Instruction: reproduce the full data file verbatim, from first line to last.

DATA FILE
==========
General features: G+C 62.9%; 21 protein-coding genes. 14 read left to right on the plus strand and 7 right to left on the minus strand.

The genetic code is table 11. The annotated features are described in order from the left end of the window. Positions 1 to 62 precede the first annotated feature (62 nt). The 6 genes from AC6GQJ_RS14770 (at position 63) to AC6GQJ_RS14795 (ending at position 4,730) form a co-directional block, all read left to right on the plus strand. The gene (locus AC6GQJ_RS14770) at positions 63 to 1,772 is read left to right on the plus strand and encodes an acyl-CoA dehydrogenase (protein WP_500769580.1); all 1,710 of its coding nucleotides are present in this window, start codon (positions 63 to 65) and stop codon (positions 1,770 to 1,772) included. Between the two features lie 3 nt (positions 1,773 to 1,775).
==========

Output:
General features: G+C 62.9%; 21 protein-coding genes. 14 read left to right on the plus strand and 7 right to left on the minus strand.

The genetic code is table 11. The annotated features are described in order from the left end of the window. Positions 1 to 62 precede the first annotated feature (62 nt). The 6 genes from AC6GQJ_RS14770 (at position 63) to AC6GQJ_RS14795 (ending at position 4,730) form a co-directional block, all read left to right on the plus strand. The gene (locus AC6GQJ_RS14770) at positions 63 to 1,772 is read left to right on the plus strand and encodes an acyl-CoA dehydrogenase (protein WP_500769580.1); all 1,710 of its coding nucleotides are present in this window, start codon (positions 63 to 65) and stop codon (positions 1,770 to 1,772) included. Between the two features lie 3 nt (positions 1,773 to 1,775).